For Us, Women are Sacred: Gender and conflict in the Casamance


  • Markus Rudolf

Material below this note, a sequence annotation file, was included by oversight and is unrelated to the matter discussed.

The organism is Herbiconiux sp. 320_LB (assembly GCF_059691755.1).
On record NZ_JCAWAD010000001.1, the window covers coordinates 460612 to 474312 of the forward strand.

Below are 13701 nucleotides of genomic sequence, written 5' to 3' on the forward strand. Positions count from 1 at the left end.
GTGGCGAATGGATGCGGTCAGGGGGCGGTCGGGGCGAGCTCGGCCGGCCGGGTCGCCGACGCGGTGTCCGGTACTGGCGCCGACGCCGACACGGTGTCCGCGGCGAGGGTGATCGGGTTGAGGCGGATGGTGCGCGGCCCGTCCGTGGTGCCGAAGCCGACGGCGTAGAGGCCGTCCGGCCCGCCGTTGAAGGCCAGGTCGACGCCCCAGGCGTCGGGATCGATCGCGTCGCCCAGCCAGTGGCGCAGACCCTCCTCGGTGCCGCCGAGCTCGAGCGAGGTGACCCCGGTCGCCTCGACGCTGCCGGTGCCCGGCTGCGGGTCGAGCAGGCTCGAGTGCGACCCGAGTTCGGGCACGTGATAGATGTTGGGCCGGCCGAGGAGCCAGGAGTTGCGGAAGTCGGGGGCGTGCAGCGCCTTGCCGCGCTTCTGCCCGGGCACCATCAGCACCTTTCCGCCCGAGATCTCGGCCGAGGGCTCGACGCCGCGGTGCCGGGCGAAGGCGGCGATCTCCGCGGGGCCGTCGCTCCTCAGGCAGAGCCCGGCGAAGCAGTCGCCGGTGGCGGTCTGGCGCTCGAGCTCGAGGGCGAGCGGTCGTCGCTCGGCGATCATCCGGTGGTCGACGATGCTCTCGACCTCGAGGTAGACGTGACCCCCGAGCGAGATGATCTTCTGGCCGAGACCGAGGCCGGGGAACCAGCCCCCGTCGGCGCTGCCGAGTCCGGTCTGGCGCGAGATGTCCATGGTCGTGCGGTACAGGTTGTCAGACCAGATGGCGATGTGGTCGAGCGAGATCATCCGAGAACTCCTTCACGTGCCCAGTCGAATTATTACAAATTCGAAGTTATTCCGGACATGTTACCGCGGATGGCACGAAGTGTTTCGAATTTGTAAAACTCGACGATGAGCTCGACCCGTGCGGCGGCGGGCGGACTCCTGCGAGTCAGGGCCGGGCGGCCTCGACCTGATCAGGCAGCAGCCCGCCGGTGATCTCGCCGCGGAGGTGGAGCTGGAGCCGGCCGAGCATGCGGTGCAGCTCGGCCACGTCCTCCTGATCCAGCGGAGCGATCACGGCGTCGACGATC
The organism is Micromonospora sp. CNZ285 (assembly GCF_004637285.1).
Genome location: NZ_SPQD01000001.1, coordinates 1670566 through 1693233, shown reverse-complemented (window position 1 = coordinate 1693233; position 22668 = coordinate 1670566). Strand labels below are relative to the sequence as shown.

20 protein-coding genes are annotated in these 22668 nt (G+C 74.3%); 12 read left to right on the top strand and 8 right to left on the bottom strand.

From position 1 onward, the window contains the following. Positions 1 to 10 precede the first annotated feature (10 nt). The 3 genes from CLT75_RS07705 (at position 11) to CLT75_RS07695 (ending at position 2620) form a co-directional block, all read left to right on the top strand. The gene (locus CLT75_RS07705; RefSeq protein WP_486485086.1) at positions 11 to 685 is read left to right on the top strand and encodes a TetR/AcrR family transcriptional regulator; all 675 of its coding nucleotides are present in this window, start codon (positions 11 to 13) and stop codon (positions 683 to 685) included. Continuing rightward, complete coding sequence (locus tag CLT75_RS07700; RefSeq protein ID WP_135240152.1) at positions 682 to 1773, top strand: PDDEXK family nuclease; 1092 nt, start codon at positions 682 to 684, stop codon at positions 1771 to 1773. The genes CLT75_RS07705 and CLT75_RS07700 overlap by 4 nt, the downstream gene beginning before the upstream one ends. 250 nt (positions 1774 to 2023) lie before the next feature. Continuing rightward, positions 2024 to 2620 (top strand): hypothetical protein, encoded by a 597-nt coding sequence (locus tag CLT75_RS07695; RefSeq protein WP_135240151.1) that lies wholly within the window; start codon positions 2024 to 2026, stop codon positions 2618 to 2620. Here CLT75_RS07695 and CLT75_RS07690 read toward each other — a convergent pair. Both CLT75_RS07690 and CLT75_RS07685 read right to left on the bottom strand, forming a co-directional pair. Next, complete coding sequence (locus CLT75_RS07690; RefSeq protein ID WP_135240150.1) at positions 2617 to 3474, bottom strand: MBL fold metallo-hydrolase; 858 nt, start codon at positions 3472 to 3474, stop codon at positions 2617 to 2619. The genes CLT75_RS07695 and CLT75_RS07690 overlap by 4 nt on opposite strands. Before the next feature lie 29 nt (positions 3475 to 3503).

The paper examines the changes of gender relations and power inequalities in a context of nearly forty years intermittent war. It shows that gender roles have been both changing and consolidating during the conflict. Furthermore, analysis reveals a multipolar instead of a bipolar local conceptualisation of gender. Social youth differs from breadwinners on the male and mothers on the female side. The conflict has catalysed the development of new social positions for women (cheffe de ménage), new pathways to achieve social adulthood for men (combattant), reinforced customary gender relations (workload, role in the community), but it also thwarted gendered synergies in the traditional division of labour (breadwinner, childcare); being one of the contested ideological values, the conflict has finally – with certain exceptions – rather reinforced than weakened the protection of women against SGBV.

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